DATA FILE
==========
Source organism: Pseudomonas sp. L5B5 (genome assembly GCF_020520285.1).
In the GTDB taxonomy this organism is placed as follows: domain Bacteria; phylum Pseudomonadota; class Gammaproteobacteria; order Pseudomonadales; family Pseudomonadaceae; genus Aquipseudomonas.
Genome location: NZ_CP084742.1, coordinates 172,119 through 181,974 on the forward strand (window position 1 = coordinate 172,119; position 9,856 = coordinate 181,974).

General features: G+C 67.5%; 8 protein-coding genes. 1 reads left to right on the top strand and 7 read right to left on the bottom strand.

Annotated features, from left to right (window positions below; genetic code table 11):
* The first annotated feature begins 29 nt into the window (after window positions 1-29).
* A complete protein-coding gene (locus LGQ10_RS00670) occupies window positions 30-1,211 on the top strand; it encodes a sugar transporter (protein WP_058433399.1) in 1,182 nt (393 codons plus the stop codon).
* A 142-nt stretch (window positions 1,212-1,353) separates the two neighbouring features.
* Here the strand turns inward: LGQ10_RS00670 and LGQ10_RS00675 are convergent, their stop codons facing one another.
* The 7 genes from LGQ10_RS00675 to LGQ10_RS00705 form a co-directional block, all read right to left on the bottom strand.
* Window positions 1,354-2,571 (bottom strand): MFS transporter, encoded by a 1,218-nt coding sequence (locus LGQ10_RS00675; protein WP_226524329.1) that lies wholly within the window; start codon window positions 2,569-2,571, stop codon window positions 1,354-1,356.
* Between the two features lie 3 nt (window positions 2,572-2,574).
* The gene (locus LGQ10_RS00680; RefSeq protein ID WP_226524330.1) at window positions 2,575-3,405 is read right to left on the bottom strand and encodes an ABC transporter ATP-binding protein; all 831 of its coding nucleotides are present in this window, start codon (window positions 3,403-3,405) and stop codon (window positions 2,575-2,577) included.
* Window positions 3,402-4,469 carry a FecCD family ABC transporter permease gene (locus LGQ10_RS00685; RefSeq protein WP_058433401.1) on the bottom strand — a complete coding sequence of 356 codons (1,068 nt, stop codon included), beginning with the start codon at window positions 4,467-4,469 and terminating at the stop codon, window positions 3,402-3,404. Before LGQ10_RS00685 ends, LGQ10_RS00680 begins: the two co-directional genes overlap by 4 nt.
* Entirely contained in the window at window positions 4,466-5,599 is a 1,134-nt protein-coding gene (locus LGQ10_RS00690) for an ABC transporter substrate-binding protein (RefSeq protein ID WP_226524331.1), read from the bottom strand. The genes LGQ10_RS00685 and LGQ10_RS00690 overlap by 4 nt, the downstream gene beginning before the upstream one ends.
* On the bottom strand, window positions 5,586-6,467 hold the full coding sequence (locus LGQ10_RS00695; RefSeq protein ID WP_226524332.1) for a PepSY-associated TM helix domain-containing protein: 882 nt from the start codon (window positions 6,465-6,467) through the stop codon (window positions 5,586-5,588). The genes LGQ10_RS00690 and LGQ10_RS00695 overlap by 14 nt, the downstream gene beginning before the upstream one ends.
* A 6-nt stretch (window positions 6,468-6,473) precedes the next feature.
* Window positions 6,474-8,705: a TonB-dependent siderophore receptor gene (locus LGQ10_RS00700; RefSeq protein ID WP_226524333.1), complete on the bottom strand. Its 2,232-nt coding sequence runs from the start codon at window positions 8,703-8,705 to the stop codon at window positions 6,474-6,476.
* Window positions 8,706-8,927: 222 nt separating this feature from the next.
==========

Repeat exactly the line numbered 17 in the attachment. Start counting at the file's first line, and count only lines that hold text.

* A 6-nt stretch (window positions 6,468-6,473) precedes the next feature.